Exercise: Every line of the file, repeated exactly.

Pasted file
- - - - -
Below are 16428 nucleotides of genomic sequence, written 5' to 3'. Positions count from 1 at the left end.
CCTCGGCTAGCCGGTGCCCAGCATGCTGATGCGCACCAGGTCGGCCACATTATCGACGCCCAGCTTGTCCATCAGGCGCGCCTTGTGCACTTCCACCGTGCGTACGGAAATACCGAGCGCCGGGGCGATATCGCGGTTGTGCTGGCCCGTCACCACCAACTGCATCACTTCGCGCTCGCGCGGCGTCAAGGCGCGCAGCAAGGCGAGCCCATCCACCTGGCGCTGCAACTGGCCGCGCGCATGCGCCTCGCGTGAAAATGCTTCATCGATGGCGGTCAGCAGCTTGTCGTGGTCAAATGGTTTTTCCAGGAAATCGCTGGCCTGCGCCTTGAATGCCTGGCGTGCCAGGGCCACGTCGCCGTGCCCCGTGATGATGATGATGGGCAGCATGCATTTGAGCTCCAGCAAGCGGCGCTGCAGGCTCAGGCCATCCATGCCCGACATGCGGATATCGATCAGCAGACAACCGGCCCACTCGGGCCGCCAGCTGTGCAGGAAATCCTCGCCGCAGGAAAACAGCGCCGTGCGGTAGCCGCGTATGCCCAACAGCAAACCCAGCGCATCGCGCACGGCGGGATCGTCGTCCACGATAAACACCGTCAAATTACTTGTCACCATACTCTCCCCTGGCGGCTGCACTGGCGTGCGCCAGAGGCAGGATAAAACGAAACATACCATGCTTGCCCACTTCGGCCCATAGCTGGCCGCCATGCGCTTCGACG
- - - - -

Below are 16428 nucleotides of genomic sequence, written 5' to 3'. Positions count from 1 at the left end.
CCTCGGCTAGCCGGTGCCCAGCATGCTGATGCGCACCAGGTCGGCCACATTATCGACGCCCAGCTTGTCCATCAGGCGCGCCTTGTGCACTTCCACCGTGCGTACGGAAATACCGAGCGCCGGGGCGATATCGCGGTTGTGCTGGCCCGTCACCACCAACTGCATCACTTCGCGCTCGCGCGGCGTCAAGGCGCGCAGCAAGGCGAGCCCATCCACCTGGCGCTGCAACTGGCCGCGCGCATGCGCCTCGCGTGAAAATGCTTCATCGATGGCGGTCAGCAGCTTGTCGTGGTCAAATGGTTTTTCCAGGAAATCGCTGGCCTGCGCCTTGAATGCCTGGCGTGCCAGGGCCACGTCGCCGTGCCCCGTGATGATGATGATGGGCAGCATGCATTTGAGCTCCAGCAAGCGGCGCTGCAGGCTCAGGCCATCCATGCCCGACATGCGGATATCGATCAGCAGACAACCGGCCCACTCGGGCCGCCAGCTGTGCAGGAAATCCTCGCCGCAGGAAAACAGCGCCGTGCGGTAGCCGCGTATGCCCAACAGCAAACCCAGCGCATCGCGCACGGCGGGATCGTCGTCCACGATAAACACCGTCAAATTACTTGTCACCATACTCTCCCCTGGCGGCTGCACTGGCGTGCGCCAGAGGCAGGATAAAACGAAACATACCATGCTTGCCCACTTCGGCCCATAGCTGGCCGCCATGCGCTTCGACG